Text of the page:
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I just found this board and have been snooping around and reading posts for about a week now. My daughter's 11 and has had chronic stomach aches since infancy. No doctor has ever had an explanation. Finally, we saw a pediatric GI and she's been through the wringer with tests. First, they found that she is severely lactose intolerant and, even with cutting out dairy completely, she still gets stomach aches. Her antibody test - sorry if I get the names of things wrong - was positive - I think her result was 27. She had a biopsy and it was "borderline." In other words, they didn't find flattening but she did have other things consistent with Celiac - i.e., leukocytes, etc. She then had the CeliaGene test and that was positive, also. But, because there was no flattening, the doctor doesn't seem to want to make the leap to say she definitively has Celiac. So, at this point, until I speak with the doctor next week (hopefully), there's still no plan. The anxiety around our house has been overwhelming. As silly as it sounds, she'd almost feel better if she just knew she had Celiac - at least there'd be a reason for the stomach aches. Does that make sense? So, my question for all of you experts out there is, what would you do in my situation? Many people in the family have various GI ailments though no one else has been diagnosed with Celiac because no doctor has ever suggested it. My gut feeling tells me to just go on the diet and see if she feels better. The GI nurse's feeling is that she should stay on wheat and every month or so test her antibody level. On the one hand, I know that it's difficult and there are inherent risks in going gluten free but, on the other hand, there are risks in not going gluten free if that's what you have and I really hate to see my daughter suffer. So, any advice? Thank you so much. You have no idea how much I appreciate it. PS - sorry this so long.

My son had a similar situation. A year ago he began suffering with severe constipation. The doctor began running many tests. His antibody level for gluten sensitivity was so high it was through the roof. The doctor had never seen such high levels. He felt certain it was celiac. The biopsy though came back negative because there was no flattening. My doctor, who is wonderful, did want to just let this go. He started calling around to other doctors who all agreed that they have never seen a negative biopsy with antibodies being so high. they ended up sending his biopsy to Columbia University. They are the experts in Celiac. They gave him a positive diagnosis even without the flattened villi. He has been gluten free since May and doing much better.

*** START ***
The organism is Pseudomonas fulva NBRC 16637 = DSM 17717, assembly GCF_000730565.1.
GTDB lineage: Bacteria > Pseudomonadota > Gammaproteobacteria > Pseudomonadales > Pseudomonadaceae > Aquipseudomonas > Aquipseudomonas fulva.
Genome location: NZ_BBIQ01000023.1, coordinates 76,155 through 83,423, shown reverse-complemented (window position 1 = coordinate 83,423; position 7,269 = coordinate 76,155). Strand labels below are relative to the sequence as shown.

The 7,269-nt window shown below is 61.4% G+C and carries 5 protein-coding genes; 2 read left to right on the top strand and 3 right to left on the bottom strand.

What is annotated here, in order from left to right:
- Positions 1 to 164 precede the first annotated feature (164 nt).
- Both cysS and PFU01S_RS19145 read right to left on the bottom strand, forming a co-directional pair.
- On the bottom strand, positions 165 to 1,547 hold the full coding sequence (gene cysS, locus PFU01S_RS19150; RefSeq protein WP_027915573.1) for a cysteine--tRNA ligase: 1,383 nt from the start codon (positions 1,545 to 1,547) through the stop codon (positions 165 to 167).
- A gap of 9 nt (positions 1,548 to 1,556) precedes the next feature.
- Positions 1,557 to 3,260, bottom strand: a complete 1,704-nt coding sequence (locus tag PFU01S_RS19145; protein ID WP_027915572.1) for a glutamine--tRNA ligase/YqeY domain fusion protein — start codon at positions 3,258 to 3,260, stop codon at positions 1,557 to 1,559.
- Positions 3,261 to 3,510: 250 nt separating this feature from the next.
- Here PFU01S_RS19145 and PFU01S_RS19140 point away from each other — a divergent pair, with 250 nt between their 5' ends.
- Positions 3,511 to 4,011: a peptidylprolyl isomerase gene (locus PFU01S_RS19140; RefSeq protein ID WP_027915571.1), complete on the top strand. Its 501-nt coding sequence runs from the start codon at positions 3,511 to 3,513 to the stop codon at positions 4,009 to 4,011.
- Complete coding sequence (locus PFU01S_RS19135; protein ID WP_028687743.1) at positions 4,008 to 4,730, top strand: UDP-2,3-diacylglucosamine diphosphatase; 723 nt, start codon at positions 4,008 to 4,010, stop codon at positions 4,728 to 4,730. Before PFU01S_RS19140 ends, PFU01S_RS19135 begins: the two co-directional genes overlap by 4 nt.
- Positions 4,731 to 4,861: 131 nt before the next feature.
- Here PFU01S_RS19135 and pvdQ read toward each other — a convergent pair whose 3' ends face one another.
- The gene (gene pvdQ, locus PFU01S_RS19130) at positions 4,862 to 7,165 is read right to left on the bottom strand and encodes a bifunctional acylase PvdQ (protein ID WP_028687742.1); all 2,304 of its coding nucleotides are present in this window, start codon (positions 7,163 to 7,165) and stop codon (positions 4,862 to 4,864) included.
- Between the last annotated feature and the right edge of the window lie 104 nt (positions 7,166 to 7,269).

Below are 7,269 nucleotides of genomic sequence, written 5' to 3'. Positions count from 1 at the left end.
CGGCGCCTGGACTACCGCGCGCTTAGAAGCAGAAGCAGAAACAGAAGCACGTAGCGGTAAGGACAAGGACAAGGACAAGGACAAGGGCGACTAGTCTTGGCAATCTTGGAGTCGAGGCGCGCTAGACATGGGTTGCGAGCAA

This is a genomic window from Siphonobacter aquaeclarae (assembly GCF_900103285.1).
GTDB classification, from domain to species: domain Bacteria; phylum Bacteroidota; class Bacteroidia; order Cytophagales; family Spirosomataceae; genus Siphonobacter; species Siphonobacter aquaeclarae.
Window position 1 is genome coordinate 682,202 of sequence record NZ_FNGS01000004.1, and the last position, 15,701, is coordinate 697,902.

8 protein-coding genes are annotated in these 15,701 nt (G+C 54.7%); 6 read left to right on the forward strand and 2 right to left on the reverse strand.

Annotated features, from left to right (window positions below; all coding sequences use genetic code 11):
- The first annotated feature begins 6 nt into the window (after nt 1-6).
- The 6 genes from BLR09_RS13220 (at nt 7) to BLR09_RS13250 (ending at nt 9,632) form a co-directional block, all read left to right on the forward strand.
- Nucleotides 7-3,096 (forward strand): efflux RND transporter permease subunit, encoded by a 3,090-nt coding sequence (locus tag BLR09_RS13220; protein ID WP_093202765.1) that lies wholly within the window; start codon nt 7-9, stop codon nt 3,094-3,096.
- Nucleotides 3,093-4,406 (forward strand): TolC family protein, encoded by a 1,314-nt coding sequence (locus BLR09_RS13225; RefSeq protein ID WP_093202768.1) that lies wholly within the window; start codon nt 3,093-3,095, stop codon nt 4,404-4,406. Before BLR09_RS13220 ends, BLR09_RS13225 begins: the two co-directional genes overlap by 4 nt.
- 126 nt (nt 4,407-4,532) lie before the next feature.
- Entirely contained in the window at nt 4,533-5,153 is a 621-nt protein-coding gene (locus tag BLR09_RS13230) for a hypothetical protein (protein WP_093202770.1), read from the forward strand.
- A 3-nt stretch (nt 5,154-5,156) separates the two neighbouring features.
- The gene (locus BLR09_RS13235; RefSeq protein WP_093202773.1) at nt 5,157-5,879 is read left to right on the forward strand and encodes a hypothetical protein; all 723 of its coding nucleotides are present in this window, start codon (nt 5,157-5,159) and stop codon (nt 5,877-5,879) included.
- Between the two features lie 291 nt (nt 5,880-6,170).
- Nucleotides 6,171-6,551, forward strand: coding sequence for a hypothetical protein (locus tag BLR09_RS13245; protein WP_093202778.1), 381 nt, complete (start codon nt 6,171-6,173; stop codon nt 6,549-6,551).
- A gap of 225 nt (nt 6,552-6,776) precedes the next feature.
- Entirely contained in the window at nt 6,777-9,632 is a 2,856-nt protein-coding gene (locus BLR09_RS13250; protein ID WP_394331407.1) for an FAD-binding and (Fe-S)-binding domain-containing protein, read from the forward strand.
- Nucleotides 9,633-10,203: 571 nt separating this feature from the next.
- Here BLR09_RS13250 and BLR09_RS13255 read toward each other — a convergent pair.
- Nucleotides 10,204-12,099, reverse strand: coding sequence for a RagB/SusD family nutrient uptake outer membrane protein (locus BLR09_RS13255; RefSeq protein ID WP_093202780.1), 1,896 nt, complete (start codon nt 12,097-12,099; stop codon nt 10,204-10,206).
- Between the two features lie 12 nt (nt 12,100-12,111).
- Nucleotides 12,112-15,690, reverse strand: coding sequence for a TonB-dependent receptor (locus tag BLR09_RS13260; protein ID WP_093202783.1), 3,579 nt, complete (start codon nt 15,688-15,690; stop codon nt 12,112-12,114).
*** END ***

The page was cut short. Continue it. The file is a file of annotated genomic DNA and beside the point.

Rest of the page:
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I have to go with give the gluten-free diet a try and see how she feels, give it at least 3 months for a full effect. At least she is old enough to tell you.

Note my siggy line, my ds2 does not have a biospy, but has all the other necessary test for celiac disease plus classic symptoms. A renouned GI doc involved in research asked me if I had any doubts about it being celiac disease. I said no. He said he agreed with me although w/o the biospy he could not say for sure.

My son was already gluten-free at this point and the evidence was overwhelming that gluten-free was right for him as far as growth goes. He has gained nearly 3" in height since Sept and a few pounds. Eating is hard for him b/c he associates it w pain. We have him on and off a medication for that, which helps when we remember.

It is taking every bit of strength in me not to put my others on a gluten-free diet before testing. The information to go gluten-free from the pediatrician prior to seeing the Pedi GI is what really screwed us up w/ our ds2 dx. We were not about to put him on a high gluten diet to 'see' if he had damage after seeing such positive results going gluten-free.